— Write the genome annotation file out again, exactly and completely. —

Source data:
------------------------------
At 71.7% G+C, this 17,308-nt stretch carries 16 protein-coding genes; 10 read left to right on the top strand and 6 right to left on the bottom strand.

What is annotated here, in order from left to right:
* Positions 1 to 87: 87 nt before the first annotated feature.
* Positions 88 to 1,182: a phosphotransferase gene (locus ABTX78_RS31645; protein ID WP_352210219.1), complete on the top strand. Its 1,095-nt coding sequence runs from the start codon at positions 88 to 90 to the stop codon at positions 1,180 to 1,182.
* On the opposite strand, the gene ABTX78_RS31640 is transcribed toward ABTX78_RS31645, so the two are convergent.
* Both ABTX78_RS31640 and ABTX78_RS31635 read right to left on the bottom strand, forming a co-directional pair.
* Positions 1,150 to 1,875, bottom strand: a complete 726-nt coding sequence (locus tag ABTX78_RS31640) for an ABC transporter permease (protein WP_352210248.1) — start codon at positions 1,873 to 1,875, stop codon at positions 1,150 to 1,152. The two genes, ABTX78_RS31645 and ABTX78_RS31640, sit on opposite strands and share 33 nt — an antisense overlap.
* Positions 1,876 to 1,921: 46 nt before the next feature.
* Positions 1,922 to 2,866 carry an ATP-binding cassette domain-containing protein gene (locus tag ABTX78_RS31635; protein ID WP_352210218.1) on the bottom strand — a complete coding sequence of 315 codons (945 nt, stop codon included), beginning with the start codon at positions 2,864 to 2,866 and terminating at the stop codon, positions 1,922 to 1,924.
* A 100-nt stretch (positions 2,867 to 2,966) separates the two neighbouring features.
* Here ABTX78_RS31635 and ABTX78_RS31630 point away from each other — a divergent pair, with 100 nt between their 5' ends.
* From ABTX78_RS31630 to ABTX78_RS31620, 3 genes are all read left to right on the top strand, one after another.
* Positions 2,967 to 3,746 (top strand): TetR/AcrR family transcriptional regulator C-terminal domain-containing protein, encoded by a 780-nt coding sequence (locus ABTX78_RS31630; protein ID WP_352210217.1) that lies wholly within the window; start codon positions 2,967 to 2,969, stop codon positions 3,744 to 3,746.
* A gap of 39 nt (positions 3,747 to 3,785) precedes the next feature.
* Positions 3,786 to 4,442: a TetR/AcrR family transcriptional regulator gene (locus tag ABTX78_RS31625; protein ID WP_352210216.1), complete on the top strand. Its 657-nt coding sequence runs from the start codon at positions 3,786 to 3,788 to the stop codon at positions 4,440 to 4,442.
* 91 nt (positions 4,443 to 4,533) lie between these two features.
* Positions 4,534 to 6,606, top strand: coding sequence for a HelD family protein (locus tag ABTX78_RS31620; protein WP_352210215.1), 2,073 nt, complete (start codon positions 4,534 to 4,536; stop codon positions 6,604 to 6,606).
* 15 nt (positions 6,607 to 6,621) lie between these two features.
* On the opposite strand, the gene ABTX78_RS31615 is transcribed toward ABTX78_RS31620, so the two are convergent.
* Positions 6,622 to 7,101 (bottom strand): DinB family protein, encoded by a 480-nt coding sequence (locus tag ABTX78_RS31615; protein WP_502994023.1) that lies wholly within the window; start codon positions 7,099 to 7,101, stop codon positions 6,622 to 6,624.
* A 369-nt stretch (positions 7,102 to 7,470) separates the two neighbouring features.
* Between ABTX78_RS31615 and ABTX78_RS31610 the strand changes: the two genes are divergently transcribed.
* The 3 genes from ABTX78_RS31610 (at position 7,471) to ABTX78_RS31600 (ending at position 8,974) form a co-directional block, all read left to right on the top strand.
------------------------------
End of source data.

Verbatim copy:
At 71.7% G+C, this 17,308-nt stretch carries 16 protein-coding genes; 10 read left to right on the top strand and 6 right to left on the bottom strand.

What is annotated here, in order from left to right:
* Positions 1 to 87: 87 nt before the first annotated feature.
* Positions 88 to 1,182: a phosphotransferase gene (locus ABTX78_RS31645; protein ID WP_352210219.1), complete on the top strand. Its 1,095-nt coding sequence runs from the start codon at positions 88 to 90 to the stop codon at positions 1,180 to 1,182.
* On the opposite strand, the gene ABTX78_RS31640 is transcribed toward ABTX78_RS31645, so the two are convergent.
* Both ABTX78_RS31640 and ABTX78_RS31635 read right to left on the bottom strand, forming a co-directional pair.
* Positions 1,150 to 1,875, bottom strand: a complete 726-nt coding sequence (locus tag ABTX78_RS31640) for an ABC transporter permease (protein WP_352210248.1) — start codon at positions 1,873 to 1,875, stop codon at positions 1,150 to 1,152. The two genes, ABTX78_RS31645 and ABTX78_RS31640, sit on opposite strands and share 33 nt — an antisense overlap.
* Positions 1,876 to 1,921: 46 nt before the next feature.
* Positions 1,922 to 2,866 carry an ATP-binding cassette domain-containing protein gene (locus tag ABTX78_RS31635; protein ID WP_352210218.1) on the bottom strand — a complete coding sequence of 315 codons (945 nt, stop codon included), beginning with the start codon at positions 2,864 to 2,866 and terminating at the stop codon, positions 1,922 to 1,924.
* A 100-nt stretch (positions 2,867 to 2,966) separates the two neighbouring features.
* Here ABTX78_RS31635 and ABTX78_RS31630 point away from each other — a divergent pair, with 100 nt between their 5' ends.
* From ABTX78_RS31630 to ABTX78_RS31620, 3 genes are all read left to right on the top strand, one after another.
* Positions 2,967 to 3,746 (top strand): TetR/AcrR family transcriptional regulator C-terminal domain-containing protein, encoded by a 780-nt coding sequence (locus ABTX78_RS31630; protein ID WP_352210217.1) that lies wholly within the window; start codon positions 2,967 to 2,969, stop codon positions 3,744 to 3,746.
* A gap of 39 nt (positions 3,747 to 3,785) precedes the next feature.
* Positions 3,786 to 4,442: a TetR/AcrR family transcriptional regulator gene (locus tag ABTX78_RS31625; protein ID WP_352210216.1), complete on the top strand. Its 657-nt coding sequence runs from the start codon at positions 3,786 to 3,788 to the stop codon at positions 4,440 to 4,442.
* 91 nt (positions 4,443 to 4,533) lie between these two features.
* Positions 4,534 to 6,606, top strand: coding sequence for a HelD family protein (locus tag ABTX78_RS31620; protein WP_352210215.1), 2,073 nt, complete (start codon positions 4,534 to 4,536; stop codon positions 6,604 to 6,606).
* 15 nt (positions 6,607 to 6,621) lie between these two features.
* On the opposite strand, the gene ABTX78_RS31615 is transcribed toward ABTX78_RS31620, so the two are convergent.
* Positions 6,622 to 7,101 (bottom strand): DinB family protein, encoded by a 480-nt coding sequence (locus tag ABTX78_RS31615; protein WP_502994023.1) that lies wholly within the window; start codon positions 7,099 to 7,101, stop codon positions 6,622 to 6,624.
* A 369-nt stretch (positions 7,102 to 7,470) separates the two neighbouring features.
* Between ABTX78_RS31615 and ABTX78_RS31610 the strand changes: the two genes are divergently transcribed.
* The 3 genes from ABTX78_RS31610 (at position 7,471) to ABTX78_RS31600 (ending at position 8,974) form a co-directional block, all read left to right on the top strand.